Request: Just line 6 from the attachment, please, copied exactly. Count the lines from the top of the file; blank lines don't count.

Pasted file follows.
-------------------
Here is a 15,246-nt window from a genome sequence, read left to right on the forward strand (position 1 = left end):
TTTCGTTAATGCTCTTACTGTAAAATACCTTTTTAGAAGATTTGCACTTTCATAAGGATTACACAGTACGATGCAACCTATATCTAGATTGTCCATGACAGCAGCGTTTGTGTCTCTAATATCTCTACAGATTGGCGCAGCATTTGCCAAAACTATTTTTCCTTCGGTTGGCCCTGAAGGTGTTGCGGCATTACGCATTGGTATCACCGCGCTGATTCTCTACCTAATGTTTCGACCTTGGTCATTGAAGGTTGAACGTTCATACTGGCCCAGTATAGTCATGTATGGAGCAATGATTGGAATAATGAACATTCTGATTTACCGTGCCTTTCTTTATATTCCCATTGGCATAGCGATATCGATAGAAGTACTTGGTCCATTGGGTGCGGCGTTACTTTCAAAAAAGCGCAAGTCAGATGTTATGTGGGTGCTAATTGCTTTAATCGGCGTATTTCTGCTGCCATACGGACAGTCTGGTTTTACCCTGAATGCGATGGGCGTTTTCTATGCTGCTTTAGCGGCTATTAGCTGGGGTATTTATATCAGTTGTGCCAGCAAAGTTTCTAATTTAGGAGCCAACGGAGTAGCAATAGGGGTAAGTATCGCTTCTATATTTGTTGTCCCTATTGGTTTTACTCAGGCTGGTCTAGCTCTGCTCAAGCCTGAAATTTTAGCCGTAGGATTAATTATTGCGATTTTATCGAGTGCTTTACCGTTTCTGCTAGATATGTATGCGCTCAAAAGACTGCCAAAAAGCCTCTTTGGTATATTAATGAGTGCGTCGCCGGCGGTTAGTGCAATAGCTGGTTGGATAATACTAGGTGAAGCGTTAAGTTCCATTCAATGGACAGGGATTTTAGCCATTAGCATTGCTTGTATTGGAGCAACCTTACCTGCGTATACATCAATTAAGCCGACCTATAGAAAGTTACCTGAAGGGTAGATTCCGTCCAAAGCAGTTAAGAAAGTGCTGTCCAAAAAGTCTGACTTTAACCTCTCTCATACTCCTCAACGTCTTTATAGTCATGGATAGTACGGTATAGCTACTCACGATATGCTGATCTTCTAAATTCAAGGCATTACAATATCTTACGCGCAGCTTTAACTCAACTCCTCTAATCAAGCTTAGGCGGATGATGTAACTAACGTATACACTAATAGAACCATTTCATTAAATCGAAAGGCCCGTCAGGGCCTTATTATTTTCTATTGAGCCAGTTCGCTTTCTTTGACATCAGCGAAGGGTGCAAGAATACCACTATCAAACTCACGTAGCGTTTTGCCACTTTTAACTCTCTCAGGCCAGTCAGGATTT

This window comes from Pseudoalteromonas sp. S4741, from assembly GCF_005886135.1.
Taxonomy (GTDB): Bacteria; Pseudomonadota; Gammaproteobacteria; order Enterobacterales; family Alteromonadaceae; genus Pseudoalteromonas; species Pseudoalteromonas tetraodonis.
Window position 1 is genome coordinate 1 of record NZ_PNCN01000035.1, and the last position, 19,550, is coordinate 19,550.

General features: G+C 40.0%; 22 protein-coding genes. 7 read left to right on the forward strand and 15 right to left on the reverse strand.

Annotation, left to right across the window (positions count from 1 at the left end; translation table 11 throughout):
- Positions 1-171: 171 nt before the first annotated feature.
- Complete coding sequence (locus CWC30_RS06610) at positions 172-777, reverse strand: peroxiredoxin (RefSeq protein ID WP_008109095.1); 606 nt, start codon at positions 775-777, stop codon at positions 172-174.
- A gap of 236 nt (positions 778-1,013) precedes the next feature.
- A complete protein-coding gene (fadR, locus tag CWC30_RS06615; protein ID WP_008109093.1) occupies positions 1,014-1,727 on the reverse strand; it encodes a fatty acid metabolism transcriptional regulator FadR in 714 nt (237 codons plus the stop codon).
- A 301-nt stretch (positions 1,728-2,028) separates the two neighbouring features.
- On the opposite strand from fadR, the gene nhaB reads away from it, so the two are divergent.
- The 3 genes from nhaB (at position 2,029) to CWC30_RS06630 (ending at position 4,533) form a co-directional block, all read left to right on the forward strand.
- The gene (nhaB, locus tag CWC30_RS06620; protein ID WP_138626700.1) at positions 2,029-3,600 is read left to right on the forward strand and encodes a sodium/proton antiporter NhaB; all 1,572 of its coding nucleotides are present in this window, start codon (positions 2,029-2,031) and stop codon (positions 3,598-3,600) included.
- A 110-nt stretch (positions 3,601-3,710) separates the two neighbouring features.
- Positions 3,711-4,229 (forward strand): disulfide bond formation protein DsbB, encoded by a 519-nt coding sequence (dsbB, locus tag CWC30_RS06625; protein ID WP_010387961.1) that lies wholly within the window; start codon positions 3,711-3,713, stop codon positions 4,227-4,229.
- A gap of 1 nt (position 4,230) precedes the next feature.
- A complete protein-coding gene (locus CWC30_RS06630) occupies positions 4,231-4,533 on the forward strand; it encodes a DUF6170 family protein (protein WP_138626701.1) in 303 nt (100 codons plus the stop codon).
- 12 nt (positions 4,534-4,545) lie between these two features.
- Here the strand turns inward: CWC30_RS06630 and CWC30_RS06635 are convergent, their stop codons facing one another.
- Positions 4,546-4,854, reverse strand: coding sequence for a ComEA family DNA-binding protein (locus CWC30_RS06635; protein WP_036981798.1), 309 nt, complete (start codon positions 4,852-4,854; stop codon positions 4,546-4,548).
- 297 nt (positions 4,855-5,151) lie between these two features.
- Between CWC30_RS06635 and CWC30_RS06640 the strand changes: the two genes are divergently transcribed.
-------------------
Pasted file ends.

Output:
General features: G+C 40.0%; 22 protein-coding genes. 7 read left to right on the forward strand and 15 right to left on the reverse strand.